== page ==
(Photo Credit: Rich Kane/UPI)
For some strange reason, many fans of the Dodgers weren’t overly optimistic about a positive outcome at the beginning of Game 1 on Saturday night at Wrigley Field in Chicago. After all, the Boys in Blue must have been close to exhaustion after laying everything on the line in Game 5 of the NLDS just two days prior, without an opportunity for even a short layover at home. Plus, southpaw Jon Lester had been sensational as of late while the Dodgers’ opening offering, Japanese rookie Kenta Maeda, had recently been showing signs of a somewhat tired and weary right arm.
Needless to say, despite their notable struggles against left-handed pitching for all of 2016, the Dodgers fought hard and made a game of it thanks to several timely pieces of quality hitting, most specifically by Andre Ethier and the regular butter and eggs man, Adrian Gonzalez.
If it were not for an extremely slow-spinning, cement-mixing slide piece by reliever Joe Blanton with two strikes and two outs in the bottom of the eighth inning, the outcome may have been different. Regardless, backed by stellar defense throughout the affair, the Cubs were the squad that showed most of the fortitude and grit this time around, taking charge of the series with an 8-4 victory.
Sunday’s Game 2 has quite the different feel, at least from the Dodgers’ perspective. Resident ace Clayton Kershaw will take the bump, and despite his recent recovery from a 10-week stint on the disabled list, coupled with three stressful outings in the NLDS, all signs indicate that the three-time Cy Young Award winner is healthy. As Thursday’s seven-pitch save in Game 5 came on a scheduled bullpen day, Kersh claimed that there wasn’t really much-added stress on his left arm.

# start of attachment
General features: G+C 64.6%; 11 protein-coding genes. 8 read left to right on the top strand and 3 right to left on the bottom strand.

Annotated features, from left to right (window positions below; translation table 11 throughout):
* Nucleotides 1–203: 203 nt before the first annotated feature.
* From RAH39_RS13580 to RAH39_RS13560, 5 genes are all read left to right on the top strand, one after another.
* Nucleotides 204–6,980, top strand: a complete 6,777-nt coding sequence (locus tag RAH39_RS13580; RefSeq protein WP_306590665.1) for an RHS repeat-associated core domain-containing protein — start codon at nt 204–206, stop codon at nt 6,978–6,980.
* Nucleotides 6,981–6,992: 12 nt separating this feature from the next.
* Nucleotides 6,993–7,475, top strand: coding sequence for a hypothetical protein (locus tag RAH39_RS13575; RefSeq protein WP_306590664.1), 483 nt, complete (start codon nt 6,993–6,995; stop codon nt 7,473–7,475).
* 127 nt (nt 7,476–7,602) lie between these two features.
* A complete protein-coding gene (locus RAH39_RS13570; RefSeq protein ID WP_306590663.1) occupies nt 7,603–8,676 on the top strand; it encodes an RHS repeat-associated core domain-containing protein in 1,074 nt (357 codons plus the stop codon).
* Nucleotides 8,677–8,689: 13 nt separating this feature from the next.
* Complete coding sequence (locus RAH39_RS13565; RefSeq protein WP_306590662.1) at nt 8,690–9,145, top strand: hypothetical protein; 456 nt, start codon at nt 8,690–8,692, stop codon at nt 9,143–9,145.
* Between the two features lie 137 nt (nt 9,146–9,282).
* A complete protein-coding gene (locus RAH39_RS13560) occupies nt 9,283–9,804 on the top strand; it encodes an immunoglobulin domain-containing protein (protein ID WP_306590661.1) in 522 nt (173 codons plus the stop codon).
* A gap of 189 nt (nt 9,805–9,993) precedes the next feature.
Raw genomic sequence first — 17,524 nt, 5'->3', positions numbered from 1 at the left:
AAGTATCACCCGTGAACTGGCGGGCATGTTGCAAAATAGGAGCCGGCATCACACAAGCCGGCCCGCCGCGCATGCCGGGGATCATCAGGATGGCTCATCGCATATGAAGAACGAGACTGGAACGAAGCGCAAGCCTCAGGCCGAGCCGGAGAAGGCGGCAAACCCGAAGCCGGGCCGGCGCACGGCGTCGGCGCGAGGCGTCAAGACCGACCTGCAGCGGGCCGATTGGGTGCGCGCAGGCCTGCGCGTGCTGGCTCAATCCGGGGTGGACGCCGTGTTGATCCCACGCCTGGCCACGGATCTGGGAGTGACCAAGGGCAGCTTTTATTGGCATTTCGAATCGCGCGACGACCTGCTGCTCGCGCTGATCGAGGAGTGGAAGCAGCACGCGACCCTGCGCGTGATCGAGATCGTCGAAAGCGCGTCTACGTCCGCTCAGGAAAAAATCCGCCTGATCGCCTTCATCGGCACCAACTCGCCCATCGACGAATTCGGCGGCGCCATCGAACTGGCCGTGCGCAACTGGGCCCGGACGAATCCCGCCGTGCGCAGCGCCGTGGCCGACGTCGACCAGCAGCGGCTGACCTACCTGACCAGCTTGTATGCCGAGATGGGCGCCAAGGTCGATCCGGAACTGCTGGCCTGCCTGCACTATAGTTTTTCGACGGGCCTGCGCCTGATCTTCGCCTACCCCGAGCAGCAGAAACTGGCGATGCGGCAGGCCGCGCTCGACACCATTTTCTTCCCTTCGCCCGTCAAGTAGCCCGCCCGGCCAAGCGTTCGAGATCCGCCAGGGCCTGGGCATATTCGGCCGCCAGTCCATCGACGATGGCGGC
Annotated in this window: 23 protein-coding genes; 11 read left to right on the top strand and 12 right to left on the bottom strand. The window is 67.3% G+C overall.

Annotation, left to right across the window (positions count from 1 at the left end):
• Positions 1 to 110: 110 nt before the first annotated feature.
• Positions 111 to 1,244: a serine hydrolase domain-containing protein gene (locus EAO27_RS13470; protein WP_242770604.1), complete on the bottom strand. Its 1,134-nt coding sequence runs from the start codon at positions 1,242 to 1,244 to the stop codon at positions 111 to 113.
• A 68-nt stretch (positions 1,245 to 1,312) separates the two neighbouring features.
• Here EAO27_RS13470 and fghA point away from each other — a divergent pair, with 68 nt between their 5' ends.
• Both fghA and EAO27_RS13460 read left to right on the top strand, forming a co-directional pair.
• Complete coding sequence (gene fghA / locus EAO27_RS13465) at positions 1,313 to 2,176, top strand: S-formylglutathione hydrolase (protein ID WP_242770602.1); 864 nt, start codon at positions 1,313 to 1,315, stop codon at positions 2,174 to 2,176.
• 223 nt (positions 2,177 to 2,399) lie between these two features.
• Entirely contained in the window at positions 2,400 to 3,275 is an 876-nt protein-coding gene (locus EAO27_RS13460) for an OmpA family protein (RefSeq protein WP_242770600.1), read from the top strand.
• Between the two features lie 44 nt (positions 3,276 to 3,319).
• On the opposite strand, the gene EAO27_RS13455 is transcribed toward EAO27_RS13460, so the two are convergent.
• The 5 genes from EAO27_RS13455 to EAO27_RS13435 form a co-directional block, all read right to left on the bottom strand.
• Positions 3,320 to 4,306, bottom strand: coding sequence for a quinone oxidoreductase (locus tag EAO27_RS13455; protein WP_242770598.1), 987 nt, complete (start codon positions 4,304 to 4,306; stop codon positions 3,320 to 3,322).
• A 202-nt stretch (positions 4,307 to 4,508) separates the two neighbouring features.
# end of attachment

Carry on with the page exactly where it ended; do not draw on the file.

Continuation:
Kershaw will be opposed by Cubs’ righty Kyle Hendricks, a California native who went to high school at Capistrano Valley in Mission Viejo. The 26-year-old Dartmouth grad went 16-8 for Chicago this season, sporting a 2.13 ERA and a 0.97 WHIP with 170 strikeouts and 44 walks in an even 190 innings of work.
Hendricks started one time against the Dodgers this year, earning the win while throwing eight full innings back in early June. He allowed two earned runs on three hits and a walk while striking out six batters on 101 pitches. The Cubs were victorious, 7-2.
In three career starts against Los Angeles, Hendricks has a 2-1 record with a 3.15 ERA, a .070 WHIP, 12 strikeouts and three walks in 20 full innings thrown.
Kershaw has started eight times against the Cubs in his career, posting a 5-3 record with a 2.18 ERA over 53-2/3 innings. The last time he faced Chicago was at home in August of 2015, when the Dodgers cruised to a 4-1 victory over Jason Hammel, backed by key extra-base hits off the bats of Ethier and Chase Utley. Kersh went eight innings in the contest, allowing one run on three hits and a walk while striking out 14 batters.
The Dodgers will presumably throw a different look at Hendricks the Cubs offensively, potentially running out a mostly left-handed hitting lineup, with the possible exception of third baseman Justin Turner. First pitch for Game 2 is slated for 5:08 p.m. Pacific time and will be televised on Fox Sports 1.